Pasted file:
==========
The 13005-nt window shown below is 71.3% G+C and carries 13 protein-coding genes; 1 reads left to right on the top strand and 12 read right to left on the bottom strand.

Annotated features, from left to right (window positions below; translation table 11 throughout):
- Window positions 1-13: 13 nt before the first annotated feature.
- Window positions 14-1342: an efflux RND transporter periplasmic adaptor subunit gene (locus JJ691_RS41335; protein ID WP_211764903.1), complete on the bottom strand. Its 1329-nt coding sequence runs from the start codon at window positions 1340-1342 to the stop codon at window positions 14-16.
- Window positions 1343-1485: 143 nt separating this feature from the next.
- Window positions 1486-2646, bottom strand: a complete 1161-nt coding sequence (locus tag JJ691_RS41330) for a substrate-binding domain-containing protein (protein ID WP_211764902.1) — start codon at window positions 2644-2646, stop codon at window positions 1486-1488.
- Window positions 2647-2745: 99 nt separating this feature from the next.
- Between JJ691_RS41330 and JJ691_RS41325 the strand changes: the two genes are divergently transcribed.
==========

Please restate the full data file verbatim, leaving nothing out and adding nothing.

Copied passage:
The 13005-nt window shown below is 71.3% G+C and carries 13 protein-coding genes; 1 reads left to right on the top strand and 12 read right to left on the bottom strand.

Annotated features, from left to right (window positions below; translation table 11 throughout):
- Window positions 1-13: 13 nt before the first annotated feature.
- Window positions 14-1342: an efflux RND transporter periplasmic adaptor subunit gene (locus JJ691_RS41335; protein ID WP_211764903.1), complete on the bottom strand. Its 1329-nt coding sequence runs from the start codon at window positions 1340-1342 to the stop codon at window positions 14-16.
- Window positions 1343-1485: 143 nt separating this feature from the next.
- Window positions 1486-2646, bottom strand: a complete 1161-nt coding sequence (locus tag JJ691_RS41330) for a substrate-binding domain-containing protein (protein ID WP_211764902.1) — start codon at window positions 2644-2646, stop codon at window positions 1486-1488.
- Window positions 2647-2745: 99 nt separating this feature from the next.
- Between JJ691_RS41330 and JJ691_RS41325 the strand changes: the two genes are divergently transcribed.